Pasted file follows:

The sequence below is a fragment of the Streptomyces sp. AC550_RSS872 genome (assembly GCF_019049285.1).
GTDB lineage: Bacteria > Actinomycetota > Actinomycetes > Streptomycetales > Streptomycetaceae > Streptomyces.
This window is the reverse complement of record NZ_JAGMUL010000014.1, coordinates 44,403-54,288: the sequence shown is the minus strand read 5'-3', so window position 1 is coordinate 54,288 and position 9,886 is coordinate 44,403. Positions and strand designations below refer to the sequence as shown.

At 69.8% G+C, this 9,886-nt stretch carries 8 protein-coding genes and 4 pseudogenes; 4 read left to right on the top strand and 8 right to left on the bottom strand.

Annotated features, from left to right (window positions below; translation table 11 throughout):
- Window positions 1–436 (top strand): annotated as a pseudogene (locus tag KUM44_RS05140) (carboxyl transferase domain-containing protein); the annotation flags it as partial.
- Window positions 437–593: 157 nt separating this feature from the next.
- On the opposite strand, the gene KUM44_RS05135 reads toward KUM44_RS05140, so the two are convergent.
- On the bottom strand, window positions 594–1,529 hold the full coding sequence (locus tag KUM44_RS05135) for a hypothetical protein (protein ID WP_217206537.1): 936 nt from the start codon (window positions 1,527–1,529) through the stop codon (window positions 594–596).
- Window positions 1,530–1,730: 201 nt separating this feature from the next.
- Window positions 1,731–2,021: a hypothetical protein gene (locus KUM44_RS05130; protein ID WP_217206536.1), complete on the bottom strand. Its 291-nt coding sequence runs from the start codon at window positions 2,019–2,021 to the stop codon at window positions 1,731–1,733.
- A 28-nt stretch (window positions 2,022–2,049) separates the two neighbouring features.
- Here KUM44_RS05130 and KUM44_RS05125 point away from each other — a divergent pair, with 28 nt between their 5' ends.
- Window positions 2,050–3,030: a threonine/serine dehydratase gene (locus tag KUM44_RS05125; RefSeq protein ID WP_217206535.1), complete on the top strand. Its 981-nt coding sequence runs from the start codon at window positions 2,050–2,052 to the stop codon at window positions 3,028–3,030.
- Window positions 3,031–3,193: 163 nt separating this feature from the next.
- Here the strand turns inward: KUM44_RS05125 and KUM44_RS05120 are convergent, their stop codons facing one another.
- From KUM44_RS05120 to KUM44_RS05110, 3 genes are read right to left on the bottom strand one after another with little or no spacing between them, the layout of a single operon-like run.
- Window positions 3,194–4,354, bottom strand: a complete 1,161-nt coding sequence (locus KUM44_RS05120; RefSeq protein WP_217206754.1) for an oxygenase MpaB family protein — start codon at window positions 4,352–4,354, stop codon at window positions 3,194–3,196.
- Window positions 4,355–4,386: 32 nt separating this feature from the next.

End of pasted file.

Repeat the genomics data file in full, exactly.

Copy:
The sequence below is a fragment of the Streptomyces sp. AC550_RSS872 genome (assembly GCF_019049285.1).
GTDB lineage: Bacteria > Actinomycetota > Actinomycetes > Streptomycetales > Streptomycetaceae > Streptomyces.
This window is the reverse complement of record NZ_JAGMUL010000014.1, coordinates 44,403-54,288: the sequence shown is the minus strand read 5'-3', so window position 1 is coordinate 54,288 and position 9,886 is coordinate 44,403. Positions and strand designations below refer to the sequence as shown.

At 69.8% G+C, this 9,886-nt stretch carries 8 protein-coding genes and 4 pseudogenes; 4 read left to right on the top strand and 8 right to left on the bottom strand.

Annotated features, from left to right (window positions below; translation table 11 throughout):
- Window positions 1–436 (top strand): annotated as a pseudogene (locus tag KUM44_RS05140) (carboxyl transferase domain-containing protein); the annotation flags it as partial.
- Window positions 437–593: 157 nt separating this feature from the next.
- On the opposite strand, the gene KUM44_RS05135 reads toward KUM44_RS05140, so the two are convergent.
- On the bottom strand, window positions 594–1,529 hold the full coding sequence (locus tag KUM44_RS05135) for a hypothetical protein (protein ID WP_217206537.1): 936 nt from the start codon (window positions 1,527–1,529) through the stop codon (window positions 594–596).
- Window positions 1,530–1,730: 201 nt separating this feature from the next.
- Window positions 1,731–2,021: a hypothetical protein gene (locus KUM44_RS05130; protein ID WP_217206536.1), complete on the bottom strand. Its 291-nt coding sequence runs from the start codon at window positions 2,019–2,021 to the stop codon at window positions 1,731–1,733.
- A 28-nt stretch (window positions 2,022–2,049) separates the two neighbouring features.
- Here KUM44_RS05130 and KUM44_RS05125 point away from each other — a divergent pair, with 28 nt between their 5' ends.
- Window positions 2,050–3,030: a threonine/serine dehydratase gene (locus tag KUM44_RS05125; RefSeq protein ID WP_217206535.1), complete on the top strand. Its 981-nt coding sequence runs from the start codon at window positions 2,050–2,052 to the stop codon at window positions 3,028–3,030.
- Window positions 3,031–3,193: 163 nt separating this feature from the next.
- Here the strand turns inward: KUM44_RS05125 and KUM44_RS05120 are convergent, their stop codons facing one another.
- From KUM44_RS05120 to KUM44_RS05110, 3 genes are read right to left on the bottom strand one after another with little or no spacing between them, the layout of a single operon-like run.
- Window positions 3,194–4,354, bottom strand: a complete 1,161-nt coding sequence (locus KUM44_RS05120; RefSeq protein WP_217206754.1) for an oxygenase MpaB family protein — start codon at window positions 4,352–4,354, stop codon at window positions 3,194–3,196.
- Window positions 4,355–4,386: 32 nt separating this feature from the next.